Using certified virus-free planting stock is the most practical method of limiting any virus disease. Application of insecticides to control aphids is inefficient for limiting the introduction of virus since the virus will be transmitted before the viruliferous aphids are killed. However, reducing aphid populations can reduce the rate of secondary transmission within a hopyard.
Apple mosaic virus
Apple mosaic virus is considered the most important virus disease of hop around the world. Originally, it was believed the disease was caused by either apple mosaic virus or the closely related virus Prunus necrotic ringspot virus. Recent data indicate that all natural infections of hop are by apple mosaic virus and that previously described isolates of Prunus necrotic ringspot virus in hop plants were genetic variants of apple mosaic virus. Infection by apple mosaic virus reduces the ability to propagate hop plants from cuttings and reduces the success in establishing new hopyards.
Apple mosaic virus induces chlorotic rings or arcs that can become necrotic. Frequently, these merge to create oak leaf-line patterns on leaves. The severity of symptoms is dramatically affected by environmental conditions. Symptoms are usually most severe when a period of cool weather with temperatures below 80 degrees Fahrenheit is followed by higher temperatures. Plants can be infected for several seasons without disease expression until appropriate environmental conditions occur. Under conditions where severe symptoms are expressed, cone and alpha-acids yield can be reduced up to 50 percent. A mixed infection of apple mosaic virus and hop mosaic virus may result in enhanced disease severity and crop damage.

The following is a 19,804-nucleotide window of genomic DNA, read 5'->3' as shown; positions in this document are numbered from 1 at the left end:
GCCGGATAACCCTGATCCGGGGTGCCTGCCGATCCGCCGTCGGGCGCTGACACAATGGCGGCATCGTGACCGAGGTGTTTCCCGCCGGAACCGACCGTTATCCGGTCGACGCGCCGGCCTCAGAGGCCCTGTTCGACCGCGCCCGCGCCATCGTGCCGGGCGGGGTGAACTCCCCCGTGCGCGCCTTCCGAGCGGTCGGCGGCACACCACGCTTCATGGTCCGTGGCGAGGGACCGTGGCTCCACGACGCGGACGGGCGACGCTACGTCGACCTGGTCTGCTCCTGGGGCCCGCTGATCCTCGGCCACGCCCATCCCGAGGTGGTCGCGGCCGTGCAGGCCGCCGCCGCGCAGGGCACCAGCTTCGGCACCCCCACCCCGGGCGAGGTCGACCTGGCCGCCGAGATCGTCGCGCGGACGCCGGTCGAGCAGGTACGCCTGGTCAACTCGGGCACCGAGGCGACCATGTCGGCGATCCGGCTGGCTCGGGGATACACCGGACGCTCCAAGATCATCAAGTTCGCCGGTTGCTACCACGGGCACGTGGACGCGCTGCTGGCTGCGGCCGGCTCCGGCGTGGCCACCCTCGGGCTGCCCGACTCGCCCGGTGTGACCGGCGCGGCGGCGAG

Propagation of apple mosaic virus-infected plants is the primary mode of transmission, although mechanical transmission in the hopyard and root grafting appear to be significant factors in the local spread of the virus. Since apple mosaic virus is not expressed every growing season, infected plants may be selected inadvertently for propagation and spread the virus to other hopyards.
Apple mosaic virus belongs to a genus of viruses that includes some pollen- and seed-transmitted viruses, but these routes of spread do not appear to be significant for apple mosaic virus. The rate of spread is dependent on hop variety, climatic conditions and farm management practices. No known insect or mite vectors transmit apple mosaic virus. Apple mosaic virus has a host range that bridges several major plant groups that include apples, pears and roses, but there is no evidence to suggest the virus is naturally transmitted from one host species to another.